P.F. Chang’s is ‘in’ place to eat, but service needs work

Folks are lining up to eat at P.F. Chang’s China Bistro in Colonie Center, where the food isn’t a wh

Folks are lining up to eat at P.F. Chang’s China Bistro in Colonie Center, where the food isn’t a whole lot better or worse than your neighborhood Chinese restaurant. It’s glitzier, with fancier desserts and broader fare, though.

For those of you who have been living under a rock, P.F. Chang’s is the hot new big-box chain restaurant that opened in October, next to that other big-box chain place that sells cheesecake. People are turning out in droves to visit these places.

Having heard horror stories about two-hour waits, I plotted an early weekday lunch visit. Dining companion Virginia met me shortly before 11:30, and we congratulated ourselves when we found the place nearly empty. Within an hour it was full, and the lobby jammed.

Later, I found that P.F. Chang’s does take reservations, and I advise you to call ahead. I was able to get a reservation on a weeknight for 7 p.m. when I called at 4 p.m. You get a confirmation number and are guaranteed a seat within five or 10 minutes of your reservation, I was told. For weekends, it’s best to call the day before or the morning of your visit.

The smart stone-walled lobby smelled of cooking oil and frying, just like your neighborhood Chinese restaurant, but the decor is way more upscale. The granite theme is carried into the large high-ceilinged dining room, which is dramatically lighted by dozens of oversized lanterns. Booths line the front wall under the windows, and the stone-fronted bar under the massive mural takes up the whole right side of the restaurant. Every seat was taken within the hour, too.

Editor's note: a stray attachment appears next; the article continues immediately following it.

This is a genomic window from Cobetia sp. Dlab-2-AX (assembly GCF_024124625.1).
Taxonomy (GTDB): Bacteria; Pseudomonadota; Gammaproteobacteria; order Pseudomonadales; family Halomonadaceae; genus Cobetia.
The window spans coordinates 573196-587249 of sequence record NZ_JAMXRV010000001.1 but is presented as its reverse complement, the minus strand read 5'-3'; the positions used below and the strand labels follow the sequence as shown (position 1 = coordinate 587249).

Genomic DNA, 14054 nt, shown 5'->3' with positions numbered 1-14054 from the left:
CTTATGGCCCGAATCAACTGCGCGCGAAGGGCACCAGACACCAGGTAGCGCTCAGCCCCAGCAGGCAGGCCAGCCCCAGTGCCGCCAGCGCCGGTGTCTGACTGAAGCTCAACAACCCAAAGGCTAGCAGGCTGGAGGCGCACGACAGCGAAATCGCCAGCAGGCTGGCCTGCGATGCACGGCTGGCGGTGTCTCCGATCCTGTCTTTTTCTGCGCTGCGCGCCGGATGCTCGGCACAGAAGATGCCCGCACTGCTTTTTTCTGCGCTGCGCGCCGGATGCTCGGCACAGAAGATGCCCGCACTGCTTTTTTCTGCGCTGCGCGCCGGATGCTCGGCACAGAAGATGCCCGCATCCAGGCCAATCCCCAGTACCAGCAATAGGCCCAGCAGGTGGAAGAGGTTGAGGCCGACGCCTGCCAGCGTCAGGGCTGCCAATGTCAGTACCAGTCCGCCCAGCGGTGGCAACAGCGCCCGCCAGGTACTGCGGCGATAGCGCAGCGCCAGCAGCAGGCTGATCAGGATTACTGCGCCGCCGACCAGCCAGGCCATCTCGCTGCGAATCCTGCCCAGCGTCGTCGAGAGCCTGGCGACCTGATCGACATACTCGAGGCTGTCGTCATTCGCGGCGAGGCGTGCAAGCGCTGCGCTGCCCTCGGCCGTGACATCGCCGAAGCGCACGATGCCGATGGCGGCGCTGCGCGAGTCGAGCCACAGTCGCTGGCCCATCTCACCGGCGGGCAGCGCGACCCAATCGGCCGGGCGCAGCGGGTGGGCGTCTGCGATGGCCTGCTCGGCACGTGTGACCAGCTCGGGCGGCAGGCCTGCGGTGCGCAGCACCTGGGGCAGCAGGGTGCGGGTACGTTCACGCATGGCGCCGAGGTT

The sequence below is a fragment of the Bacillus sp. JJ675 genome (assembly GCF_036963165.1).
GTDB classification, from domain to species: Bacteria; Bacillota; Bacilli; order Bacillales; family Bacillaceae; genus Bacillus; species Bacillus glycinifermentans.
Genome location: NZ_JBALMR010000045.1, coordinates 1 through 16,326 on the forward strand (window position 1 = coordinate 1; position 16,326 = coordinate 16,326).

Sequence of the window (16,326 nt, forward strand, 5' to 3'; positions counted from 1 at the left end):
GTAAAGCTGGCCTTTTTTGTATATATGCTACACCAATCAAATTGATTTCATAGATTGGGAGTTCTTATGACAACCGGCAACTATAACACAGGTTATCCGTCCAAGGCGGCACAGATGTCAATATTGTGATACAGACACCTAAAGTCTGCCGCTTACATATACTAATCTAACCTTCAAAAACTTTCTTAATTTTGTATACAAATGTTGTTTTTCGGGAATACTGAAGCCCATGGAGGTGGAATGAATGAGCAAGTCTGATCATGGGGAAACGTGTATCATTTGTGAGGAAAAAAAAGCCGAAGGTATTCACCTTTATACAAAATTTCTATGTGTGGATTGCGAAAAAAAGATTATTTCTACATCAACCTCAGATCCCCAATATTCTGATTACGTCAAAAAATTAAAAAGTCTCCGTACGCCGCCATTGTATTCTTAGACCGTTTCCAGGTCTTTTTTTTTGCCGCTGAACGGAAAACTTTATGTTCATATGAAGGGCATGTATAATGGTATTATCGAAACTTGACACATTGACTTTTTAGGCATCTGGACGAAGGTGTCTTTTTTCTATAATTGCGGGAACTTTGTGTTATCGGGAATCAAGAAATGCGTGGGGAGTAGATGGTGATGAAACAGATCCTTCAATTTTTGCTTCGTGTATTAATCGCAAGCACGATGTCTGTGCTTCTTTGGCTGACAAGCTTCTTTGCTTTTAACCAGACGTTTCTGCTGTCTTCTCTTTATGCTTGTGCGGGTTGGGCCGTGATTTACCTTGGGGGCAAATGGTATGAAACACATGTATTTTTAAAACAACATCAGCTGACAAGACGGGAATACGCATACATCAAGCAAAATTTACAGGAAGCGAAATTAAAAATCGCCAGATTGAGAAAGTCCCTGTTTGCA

Wood-topped tables and padded chairs fill the cavernous dining room. We asked for a booth, which was roomy for two medium-sized people with winter coats. Four would be a tight squeeze.


P.F. Chang’s is family-friendly. During our visit, small children climbed on furniture, stood up in booths, regularly exercised their lungs, and one adorable little girl, bored of playing with the window blinds, almost felled a server carrying a tray of drinks by running directly across his path. There is no children’s menu, however. Everyone is encouraged to share.

Our main server delivered a tray of condiments and offered such helpful information as “the soy sauce is salty.” While reciting the spiel, she presented the sauces: chili, dumpling and mustard, and after determining that we didn’t like our food spicy, dunked the only spoon into the chili and the mustard, and half-heartedly stirred it into the hoisin. What we were supposed to do with it was never explained.

Virginia started with hot sweet ginger peach tea ($2.50), which came in a charming iron tea pot. I sipped a diet Coke ($2.25) while we read the menu, which is divided into starters, soups and salads, chicken, meat, seafood, grill, and traditions, which includes lunch-sized portions for $8.

You can get chow mein, priced at $9.50, or $11 for the combo, which apparently includes noodles. My neighborhood place delivers their chicken chow mein combo (#1) with an egg roll and fried rice for $5.50.

By the way: no fried noodles with duck sauce and mustard. But they have calamari.

We started with Chang’s excellent spare ribs ($8), six tasty ribs with sweet, sticky sauce. The meat was juicy and tender, and we liked the black and tan sesame seeds sprinkled over. There was limp dressed cabbage on the side, which Virginia called bland. But the ribs were great, probably the best I’ve ever had.